Here is a recent note from Lauren Smith Helfgott, applications specialist at Chrono-log Corporation:
“Hello, George. A clinician and I were recently discussing platelet aspirin-like defect (secretion disorder). He came across slides 28 and 30 from the Fritsma Factor audio module Platelet Function Testing Part 2 and sent them over. The tracings are labeled ‘aspirin or aspirin-like (secretion) disorder,’ and are attributed to Edward Masel,University of Rochester Medical Center, Rochester NY, dated 3/22/06. According to our communications with Ed, these tracings are actually from a patient with an acquired secretion defect due to platelet antibodies. We just wanted you to be aware that this patient had a platelet secretion defect as a result of antibodies; not an inherited secretion disorder.”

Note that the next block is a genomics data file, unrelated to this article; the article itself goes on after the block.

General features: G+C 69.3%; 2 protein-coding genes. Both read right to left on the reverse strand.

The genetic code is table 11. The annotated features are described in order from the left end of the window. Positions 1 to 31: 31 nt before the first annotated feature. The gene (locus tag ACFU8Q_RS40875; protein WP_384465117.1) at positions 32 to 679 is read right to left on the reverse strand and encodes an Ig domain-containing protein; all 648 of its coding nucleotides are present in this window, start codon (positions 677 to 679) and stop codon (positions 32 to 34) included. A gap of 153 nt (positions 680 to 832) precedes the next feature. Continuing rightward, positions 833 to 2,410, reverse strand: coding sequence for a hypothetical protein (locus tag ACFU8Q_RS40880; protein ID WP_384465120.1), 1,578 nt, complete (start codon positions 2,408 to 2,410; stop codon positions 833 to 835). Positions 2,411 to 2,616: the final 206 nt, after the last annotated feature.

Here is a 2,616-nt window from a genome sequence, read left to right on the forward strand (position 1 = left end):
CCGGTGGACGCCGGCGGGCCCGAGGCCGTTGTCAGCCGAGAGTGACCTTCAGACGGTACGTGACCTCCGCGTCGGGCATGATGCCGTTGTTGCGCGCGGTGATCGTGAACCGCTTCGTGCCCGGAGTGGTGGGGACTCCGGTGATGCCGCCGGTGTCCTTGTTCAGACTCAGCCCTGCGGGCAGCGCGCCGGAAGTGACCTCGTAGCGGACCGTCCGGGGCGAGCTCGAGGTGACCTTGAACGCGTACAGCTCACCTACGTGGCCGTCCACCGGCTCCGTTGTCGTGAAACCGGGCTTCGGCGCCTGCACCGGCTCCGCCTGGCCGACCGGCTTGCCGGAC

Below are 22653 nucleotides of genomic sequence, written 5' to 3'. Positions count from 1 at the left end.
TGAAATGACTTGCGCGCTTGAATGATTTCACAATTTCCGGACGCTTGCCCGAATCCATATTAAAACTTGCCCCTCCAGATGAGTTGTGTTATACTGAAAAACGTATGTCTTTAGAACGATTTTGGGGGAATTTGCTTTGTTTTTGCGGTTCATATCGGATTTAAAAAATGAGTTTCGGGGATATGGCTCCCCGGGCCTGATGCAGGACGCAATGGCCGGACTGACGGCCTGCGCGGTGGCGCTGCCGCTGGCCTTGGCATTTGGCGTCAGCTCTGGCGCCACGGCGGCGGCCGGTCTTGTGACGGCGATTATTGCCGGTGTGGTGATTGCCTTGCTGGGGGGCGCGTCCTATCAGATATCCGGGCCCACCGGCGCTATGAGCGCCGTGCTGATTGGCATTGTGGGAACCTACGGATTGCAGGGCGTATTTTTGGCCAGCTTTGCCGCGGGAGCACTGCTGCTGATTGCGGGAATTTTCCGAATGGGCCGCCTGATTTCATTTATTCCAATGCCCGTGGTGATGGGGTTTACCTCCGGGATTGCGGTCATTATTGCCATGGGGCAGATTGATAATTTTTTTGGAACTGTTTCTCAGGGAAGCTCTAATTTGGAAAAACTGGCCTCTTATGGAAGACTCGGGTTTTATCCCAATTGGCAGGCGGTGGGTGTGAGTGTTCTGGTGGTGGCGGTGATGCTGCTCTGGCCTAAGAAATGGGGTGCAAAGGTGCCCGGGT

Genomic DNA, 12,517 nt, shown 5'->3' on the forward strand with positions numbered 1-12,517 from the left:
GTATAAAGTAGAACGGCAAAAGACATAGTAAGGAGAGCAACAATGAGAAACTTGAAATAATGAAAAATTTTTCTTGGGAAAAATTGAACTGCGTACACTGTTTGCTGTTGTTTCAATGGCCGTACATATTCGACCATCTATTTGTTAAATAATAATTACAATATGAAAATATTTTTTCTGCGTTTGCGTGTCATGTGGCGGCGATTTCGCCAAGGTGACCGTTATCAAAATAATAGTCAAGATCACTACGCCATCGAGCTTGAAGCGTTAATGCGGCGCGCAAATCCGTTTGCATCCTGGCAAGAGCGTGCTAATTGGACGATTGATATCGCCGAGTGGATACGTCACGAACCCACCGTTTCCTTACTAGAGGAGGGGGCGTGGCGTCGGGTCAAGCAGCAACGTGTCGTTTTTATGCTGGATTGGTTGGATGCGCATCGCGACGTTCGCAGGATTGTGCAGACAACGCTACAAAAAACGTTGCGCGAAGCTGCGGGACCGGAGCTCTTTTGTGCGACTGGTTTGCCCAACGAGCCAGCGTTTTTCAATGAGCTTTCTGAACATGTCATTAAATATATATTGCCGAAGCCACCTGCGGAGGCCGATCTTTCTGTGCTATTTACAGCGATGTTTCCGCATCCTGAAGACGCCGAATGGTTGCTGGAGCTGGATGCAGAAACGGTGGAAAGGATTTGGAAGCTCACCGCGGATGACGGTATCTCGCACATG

Thank you, Lauren, I appreciate the update. Lauren sent the case document with the original tracings, which illustrate the efficacy of lumiaggregometry, documenting reduced secretion but normal aggregation in response to agonists thrombin, ADP, collagen, and arachidonic acid. For in-depth information on platelet whole blood lumiaggregometry, please refer also to my December 28, 2012 post, Platelet Function Testing and the Bleeding Time.